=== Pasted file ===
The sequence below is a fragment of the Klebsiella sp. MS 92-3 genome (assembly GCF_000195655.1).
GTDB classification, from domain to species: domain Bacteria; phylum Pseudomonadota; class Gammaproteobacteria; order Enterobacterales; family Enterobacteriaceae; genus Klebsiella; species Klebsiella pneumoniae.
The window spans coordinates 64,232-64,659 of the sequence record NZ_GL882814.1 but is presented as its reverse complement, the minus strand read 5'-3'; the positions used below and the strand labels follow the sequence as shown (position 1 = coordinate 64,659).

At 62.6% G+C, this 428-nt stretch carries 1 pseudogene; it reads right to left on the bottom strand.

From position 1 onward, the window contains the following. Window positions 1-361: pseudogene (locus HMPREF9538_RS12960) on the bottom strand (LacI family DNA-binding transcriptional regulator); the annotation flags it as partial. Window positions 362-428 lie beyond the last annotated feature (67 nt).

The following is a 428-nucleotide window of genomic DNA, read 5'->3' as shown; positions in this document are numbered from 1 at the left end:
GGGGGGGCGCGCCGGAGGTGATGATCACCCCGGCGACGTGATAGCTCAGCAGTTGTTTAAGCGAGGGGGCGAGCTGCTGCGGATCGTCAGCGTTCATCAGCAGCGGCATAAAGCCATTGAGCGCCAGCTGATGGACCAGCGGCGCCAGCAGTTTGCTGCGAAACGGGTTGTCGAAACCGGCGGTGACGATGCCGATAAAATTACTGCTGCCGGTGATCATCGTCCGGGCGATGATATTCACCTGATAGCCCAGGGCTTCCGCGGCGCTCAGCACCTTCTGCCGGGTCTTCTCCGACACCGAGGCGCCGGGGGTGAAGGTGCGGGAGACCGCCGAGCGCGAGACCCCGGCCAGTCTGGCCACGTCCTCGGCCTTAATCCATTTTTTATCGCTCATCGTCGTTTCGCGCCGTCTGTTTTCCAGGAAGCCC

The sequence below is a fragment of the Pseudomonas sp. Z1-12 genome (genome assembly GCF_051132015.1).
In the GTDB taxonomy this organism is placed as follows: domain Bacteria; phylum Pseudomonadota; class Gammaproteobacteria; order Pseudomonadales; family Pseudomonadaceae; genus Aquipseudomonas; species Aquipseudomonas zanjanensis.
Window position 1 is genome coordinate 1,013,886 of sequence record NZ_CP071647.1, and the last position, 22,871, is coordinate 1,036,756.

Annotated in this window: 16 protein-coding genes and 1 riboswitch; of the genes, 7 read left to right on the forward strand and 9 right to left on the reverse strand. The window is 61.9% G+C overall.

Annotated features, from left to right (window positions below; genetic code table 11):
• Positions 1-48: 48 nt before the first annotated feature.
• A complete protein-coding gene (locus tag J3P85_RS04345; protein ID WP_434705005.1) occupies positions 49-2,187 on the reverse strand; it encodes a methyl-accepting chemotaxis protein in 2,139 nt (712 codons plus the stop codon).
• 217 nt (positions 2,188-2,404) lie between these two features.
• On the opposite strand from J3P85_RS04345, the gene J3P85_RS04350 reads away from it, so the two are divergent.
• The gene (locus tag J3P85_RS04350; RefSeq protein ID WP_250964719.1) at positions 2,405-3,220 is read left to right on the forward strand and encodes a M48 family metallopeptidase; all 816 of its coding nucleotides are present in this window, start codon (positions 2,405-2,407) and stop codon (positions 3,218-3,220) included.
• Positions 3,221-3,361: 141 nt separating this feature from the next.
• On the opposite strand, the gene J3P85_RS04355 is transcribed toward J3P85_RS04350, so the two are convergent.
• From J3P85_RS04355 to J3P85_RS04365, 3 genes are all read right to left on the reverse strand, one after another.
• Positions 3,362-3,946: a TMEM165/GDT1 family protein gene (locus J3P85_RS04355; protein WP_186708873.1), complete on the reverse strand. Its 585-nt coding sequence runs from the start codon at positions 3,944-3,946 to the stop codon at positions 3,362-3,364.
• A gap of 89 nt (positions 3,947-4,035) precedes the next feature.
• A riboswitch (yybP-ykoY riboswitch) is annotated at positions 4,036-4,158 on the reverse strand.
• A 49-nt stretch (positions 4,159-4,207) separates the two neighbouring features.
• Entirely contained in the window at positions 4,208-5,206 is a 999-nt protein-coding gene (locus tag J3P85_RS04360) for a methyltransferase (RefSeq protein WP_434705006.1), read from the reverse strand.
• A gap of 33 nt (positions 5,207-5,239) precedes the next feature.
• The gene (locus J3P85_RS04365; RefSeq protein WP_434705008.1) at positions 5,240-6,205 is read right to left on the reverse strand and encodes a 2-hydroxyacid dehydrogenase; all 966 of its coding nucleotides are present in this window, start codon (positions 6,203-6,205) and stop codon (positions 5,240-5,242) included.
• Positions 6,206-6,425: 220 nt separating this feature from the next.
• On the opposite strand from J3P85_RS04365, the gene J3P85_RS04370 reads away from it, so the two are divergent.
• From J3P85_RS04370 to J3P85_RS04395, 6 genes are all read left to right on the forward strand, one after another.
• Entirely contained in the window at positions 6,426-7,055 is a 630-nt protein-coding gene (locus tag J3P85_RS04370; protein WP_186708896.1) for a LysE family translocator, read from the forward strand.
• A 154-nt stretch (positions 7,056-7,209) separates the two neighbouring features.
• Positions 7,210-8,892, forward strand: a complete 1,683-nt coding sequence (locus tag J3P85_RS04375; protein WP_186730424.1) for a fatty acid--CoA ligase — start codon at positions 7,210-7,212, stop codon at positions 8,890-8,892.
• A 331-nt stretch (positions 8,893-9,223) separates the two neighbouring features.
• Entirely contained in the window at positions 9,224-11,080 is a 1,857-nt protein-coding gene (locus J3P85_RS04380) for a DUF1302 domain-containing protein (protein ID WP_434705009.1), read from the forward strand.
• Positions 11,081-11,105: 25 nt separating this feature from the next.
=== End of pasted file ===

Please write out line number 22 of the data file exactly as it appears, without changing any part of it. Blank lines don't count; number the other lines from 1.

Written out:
• A gap of 89 nt (positions 3,947-4,035) precedes the next feature.